Between midnight and 7am, only lights at the entrances and staircases will remain switched on for security reasons, while the rest will be turned off.

    More than 180 of the about 500 pedestrian overhead bridges here have thus far been fitted with the system.

    The LTA, however, said these sensors will not be extended to bus stops due to the constant movement around it, which frequently activates the light sensors and thus rendering them ineffective.

    "Bus shelters have to be well-lit at night to ensure safety and easy navigation by commuters. As there may still be commuters passing through the bus shelter after midnight, switching off the lights may pose a safety concern," added the LTA spokesperson.

    To ensure the safety of commuters, the LTA is also rolling out its installation of safety bollards at all bus stops. These barriers were first introduced in 1999 at selected bus stops, such as those located along roads with speed limits of 60kmh and above.

    The implementation started from the Central Business District and is currently being installed in residential areas in the heartlands.

    The use of these bollards will eventually be extended to bus stops in industrial areas as well. The LTA has installed 12,900 safety bollards as of Oct 1 at 2,960 bus stops.

    And in an effort to promote environmental sustainability in the transport network, the LTA has also begun to use LED lights in all new commuter facilities, such as pedestrian overhead bridges, pedestrian underpasses, linkways, bus shelters, and taxi stands.

    LED lights will also be installed at existing commuter facilities when the lighting is due for replacement.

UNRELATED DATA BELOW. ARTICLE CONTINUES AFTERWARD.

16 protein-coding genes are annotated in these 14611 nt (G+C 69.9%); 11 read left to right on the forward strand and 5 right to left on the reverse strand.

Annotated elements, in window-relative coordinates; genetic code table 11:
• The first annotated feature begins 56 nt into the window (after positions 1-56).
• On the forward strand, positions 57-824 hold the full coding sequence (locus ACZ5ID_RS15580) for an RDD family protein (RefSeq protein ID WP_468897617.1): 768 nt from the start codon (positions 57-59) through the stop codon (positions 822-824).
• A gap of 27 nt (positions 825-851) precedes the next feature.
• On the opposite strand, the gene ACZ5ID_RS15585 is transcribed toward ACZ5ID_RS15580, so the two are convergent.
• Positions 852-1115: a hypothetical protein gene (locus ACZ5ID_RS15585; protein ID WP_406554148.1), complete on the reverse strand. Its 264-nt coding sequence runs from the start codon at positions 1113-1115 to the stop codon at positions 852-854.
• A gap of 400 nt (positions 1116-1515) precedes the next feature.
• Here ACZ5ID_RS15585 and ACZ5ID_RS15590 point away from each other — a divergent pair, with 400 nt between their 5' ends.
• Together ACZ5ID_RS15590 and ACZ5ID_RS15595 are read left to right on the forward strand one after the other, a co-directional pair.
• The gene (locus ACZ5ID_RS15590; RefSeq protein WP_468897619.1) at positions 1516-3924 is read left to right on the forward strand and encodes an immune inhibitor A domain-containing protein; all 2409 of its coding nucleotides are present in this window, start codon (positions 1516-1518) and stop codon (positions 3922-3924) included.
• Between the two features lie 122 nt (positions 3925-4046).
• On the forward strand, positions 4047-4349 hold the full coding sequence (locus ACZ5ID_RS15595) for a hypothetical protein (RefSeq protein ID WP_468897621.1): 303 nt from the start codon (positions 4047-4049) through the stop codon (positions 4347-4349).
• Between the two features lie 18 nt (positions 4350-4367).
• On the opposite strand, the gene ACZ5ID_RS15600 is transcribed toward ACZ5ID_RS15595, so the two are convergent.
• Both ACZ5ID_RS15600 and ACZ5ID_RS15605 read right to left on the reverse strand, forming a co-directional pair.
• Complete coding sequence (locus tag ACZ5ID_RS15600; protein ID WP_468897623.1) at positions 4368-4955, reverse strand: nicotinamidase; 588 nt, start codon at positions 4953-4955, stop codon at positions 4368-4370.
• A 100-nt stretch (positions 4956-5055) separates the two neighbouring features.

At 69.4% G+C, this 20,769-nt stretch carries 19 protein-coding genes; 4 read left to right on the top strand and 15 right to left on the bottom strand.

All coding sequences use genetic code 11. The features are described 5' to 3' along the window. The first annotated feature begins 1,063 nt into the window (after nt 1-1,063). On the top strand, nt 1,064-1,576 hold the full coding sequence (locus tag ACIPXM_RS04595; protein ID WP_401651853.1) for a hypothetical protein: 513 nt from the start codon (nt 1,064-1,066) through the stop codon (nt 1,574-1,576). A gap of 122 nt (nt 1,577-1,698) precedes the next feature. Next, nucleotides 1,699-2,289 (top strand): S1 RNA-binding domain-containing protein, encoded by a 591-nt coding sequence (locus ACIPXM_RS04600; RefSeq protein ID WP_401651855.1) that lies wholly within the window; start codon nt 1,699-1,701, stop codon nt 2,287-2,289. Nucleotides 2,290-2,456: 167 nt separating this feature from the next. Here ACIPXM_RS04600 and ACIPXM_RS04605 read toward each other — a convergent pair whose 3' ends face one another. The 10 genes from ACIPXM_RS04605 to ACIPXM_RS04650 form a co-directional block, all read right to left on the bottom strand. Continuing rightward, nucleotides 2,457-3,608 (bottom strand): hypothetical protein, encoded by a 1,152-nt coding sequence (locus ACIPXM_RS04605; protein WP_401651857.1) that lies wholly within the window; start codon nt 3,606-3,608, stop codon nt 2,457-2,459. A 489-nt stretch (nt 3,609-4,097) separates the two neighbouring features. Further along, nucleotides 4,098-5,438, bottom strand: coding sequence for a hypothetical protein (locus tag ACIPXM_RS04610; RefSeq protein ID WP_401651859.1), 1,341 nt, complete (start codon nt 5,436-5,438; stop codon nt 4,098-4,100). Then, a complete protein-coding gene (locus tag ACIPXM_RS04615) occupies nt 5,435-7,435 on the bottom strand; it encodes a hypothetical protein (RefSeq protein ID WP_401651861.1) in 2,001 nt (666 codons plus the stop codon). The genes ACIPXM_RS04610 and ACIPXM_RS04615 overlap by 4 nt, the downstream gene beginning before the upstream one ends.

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    Default Singapore bags Asia's top city attraction award

    Published on Oct 19, 2012





    Singapore on Thursday won awards for being Asia's top city attraction and the best meetings and conference destination at what is touted as the tourism industry's Oscars. -- ST PHOTO: YEN MENG JIIN



    By Walter Sim


    Singapore on Thursday won awards for being Asia's top city attraction and the best meetings and conference destination at what is touted as the tourism industry's Oscars.

    The Republic lost out in both these categories last year to Kuala Lumpur and Bangkok respectively at the World Travel Awards.

    "Winning awards is always a nice icing on the cake but at the end of the day, sometimes we win some, sometimes we don't," said Ms Jeannie Lim, executive director of conventions, meetings, exhibitions and conferences at the Singapore Tourism Board.

    "More important to us are the pillars we are building to sustain ourselves as a vibrant destination for the future."